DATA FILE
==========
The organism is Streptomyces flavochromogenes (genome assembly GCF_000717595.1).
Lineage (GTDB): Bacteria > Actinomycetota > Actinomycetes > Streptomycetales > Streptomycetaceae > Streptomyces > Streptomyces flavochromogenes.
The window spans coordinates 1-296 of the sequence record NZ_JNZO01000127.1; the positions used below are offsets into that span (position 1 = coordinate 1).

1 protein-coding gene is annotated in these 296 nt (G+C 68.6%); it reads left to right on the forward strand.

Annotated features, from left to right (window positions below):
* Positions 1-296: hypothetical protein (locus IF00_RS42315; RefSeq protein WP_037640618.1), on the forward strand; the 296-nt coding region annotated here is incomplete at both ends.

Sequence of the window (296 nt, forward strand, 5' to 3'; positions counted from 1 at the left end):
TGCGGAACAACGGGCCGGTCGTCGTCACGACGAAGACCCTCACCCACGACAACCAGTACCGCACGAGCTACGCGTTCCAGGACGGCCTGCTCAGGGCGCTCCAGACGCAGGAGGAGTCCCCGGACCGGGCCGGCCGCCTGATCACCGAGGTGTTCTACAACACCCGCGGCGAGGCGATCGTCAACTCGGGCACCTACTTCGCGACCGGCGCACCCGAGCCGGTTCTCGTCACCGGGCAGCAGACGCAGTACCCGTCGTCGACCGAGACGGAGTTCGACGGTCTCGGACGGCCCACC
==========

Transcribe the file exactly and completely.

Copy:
The organism is Streptomyces flavochromogenes (genome assembly GCF_000717595.1).
Lineage (GTDB): Bacteria > Actinomycetota > Actinomycetes > Streptomycetales > Streptomycetaceae > Streptomyces > Streptomyces flavochromogenes.
The window spans coordinates 1-296 of the sequence record NZ_JNZO01000127.1; the positions used below are offsets into that span (position 1 = coordinate 1).

1 protein-coding gene is annotated in these 296 nt (G+C 68.6%); it reads left to right on the forward strand.

Annotated features, from left to right (window positions below):
* Positions 1-296: hypothetical protein (locus IF00_RS42315; RefSeq protein WP_037640618.1), on the forward strand; the 296-nt coding region annotated here is incomplete at both ends.

Sequence of the window (296 nt, forward strand, 5' to 3'; positions counted from 1 at the left end):
TGCGGAACAACGGGCCGGTCGTCGTCACGACGAAGACCCTCACCCACGACAACCAGTACCGCACGAGCTACGCGTTCCAGGACGGCCTGCTCAGGGCGCTCCAGACGCAGGAGGAGTCCCCGGACCGGGCCGGCCGCCTGATCACCGAGGTGTTCTACAACACCCGCGGCGAGGCGATCGTCAACTCGGGCACCTACTTCGCGACCGGCGCACCCGAGCCGGTTCTCGTCACCGGGCAGCAGACGCAGTACCCGTCGTCGACCGAGACGGAGTTCGACGGTCTCGGACGGCCCACC